Saturday, 21 January 2017

Bushby Relative or Frame Model?

After recently removing a Boulton family picture from its frame, I found the one of the elegant lady above hiding behind it.  Under the photo, hand written in pencil it says " 115 Gower Street W.  Brenda Johnson " The sticker on the back of the frame indicates it was made by Herbert Yates, a frame maker and gilder from 11 Petersham Road in Richmond and at Twickenham. Google Maps tells me this is in the southwest part of London a block from the Thames River and the current location of a Fish & Chips place.    

Elsie Bushby Boulton left her home in Milton, England in September of 1913 and I can only assume that she brought the frame with her.  The question I had was whether Brenda was a friend or relative or if she was a model whose picture came with the frame?  Was there even such a thing back then?

Today, 115 Gower Street is a University College of London student residence called Arthur Tattersall House.  This site gives some early history of the street and its buildings but no mention of its use in the 20th century.  

The 1901 Census of England has a 26 year old Brenda B. A. Johnson living at 108 Elgin Crescent, Kensington in London.  Her occupation is listed as a photographer.  Ten years later douments show Brenda still a photographer and not married, was living with her retired doctor father, at nearby 10 Chepstow Place, Bayswater, Notting Hill.    Her trail seems to run cold after that in London but perhaps she is the same Brenda Johnson who is noted on a ship passenger list heading to Victoria, B.C. on October 19, 1912.

Brenda Johnson was about 10 years older than Elsie and although both lived in England, I have not found any other connection between the women.  Being a photographer, perhaps she was recruited by Herbert Yates to be a picture frame model to help sell his wares?  If you know more about this mystery or have another guess, I'd love to hear from you!

Sunday, 15 January 2017

Early Boulton Winters

This cold and snowy Manitoba winter makes me wonder how the early prairie pioneers managed when they were faced with the same conditions.  Ann and Benjamin Boulton moved west in 1892 from near Brockville, Ontario.  Their climate would have been much more temperate there being on the Great Lakes than in the southwest corner of Manitoba.   

Six years after they arrived in Manitoba, Thomas Boulton purchased a second hand sleigh for $15 made by the Frost & Wood Company from Smith Falls, Ontario.  This company manufactured a large line of agricultural products including sleighs and this one was sold by a short-lived Winnipeg business, The Fairchild Company Limited.  


The 1903 account statement above was with David Percy, Livery in Reston.  Driving a lady out to the farm on February 11th was charged back to Thomas for $2. Perhaps it was one of his sisters- Louisa or Susie. This could have been a pleasant ride over a crisp snow or an ordeal in a snowstorm for the fare.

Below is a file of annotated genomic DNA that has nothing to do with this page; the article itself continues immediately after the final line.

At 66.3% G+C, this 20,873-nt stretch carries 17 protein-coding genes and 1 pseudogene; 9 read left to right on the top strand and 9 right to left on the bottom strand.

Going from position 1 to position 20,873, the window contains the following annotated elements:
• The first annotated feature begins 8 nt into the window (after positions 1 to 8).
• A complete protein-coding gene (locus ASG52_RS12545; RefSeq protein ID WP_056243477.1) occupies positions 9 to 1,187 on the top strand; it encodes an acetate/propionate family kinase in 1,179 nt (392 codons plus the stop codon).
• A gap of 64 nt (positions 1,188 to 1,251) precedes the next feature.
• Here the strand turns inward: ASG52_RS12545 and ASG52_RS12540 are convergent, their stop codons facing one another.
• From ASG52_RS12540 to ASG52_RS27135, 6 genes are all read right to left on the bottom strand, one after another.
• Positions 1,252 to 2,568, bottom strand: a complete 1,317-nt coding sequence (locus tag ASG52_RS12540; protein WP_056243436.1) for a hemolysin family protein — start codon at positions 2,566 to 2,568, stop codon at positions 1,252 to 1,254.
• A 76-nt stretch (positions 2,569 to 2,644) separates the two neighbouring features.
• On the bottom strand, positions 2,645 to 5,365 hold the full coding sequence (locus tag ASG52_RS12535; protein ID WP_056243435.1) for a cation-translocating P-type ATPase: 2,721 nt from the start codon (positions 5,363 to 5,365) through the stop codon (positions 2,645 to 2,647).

Writing on the picture above  indicates it was taken in 1915 and what a desolate picture it makes.  The farmyard now has plenty of trees and bush to block the north and east winds but in those days, there were none.  


This amazing picture from the mid twenties is of Randy's dad Edwin standing in front of the massive wood pile on the west side of the house. Can you imagine how many days of work it would have been to split and stack that much wood and I wonder how far they would have had to go to get it? 


These two pictures of Uncle Frank seem to be taken the same day in the 1930's and show the fun side of winter. On the left, he is with his younger sister Jean and is posing with Vi on his block fort on the right.  In the background of the first picture you can see the family's sleigh ready and waiting to be hooked up to the horses for the trip to town or elsewhere.


This picture says on the back that it is a snowmobile built by Hazen Bigney, Susie's husband, for Sherman Dayton in 1936.  The buildings in the background remind me of the former Lockhart Garage on First Avenue in Reston and I believe Hazen had a workshop in that area at one time.  This machine looks like the snowplanes on this blog. Lorch snowplanes  were first made at Spy Hill, Saskatchewan about 1929 to cope with impassible winter roads and remained in use until plows made winter road travel more reliable in the 50's.

This photo of the house from the west and was likely taken in the 40's. Drifts of snow covered the woodpiles and the smoke from the two chimneys shows there were 2 fires to keep going to heat the living areas and to cook their meals.  Bringing in wood and taking our ashes would be never ending jobs.


The promise of the coming spring brought an annual event to Reston and Uncle Frank saved his ticket and name tag to the Reston Bonspiel and Banquet in 1950.  I'm glad that besides the hardships and extra work, winter had its fun too!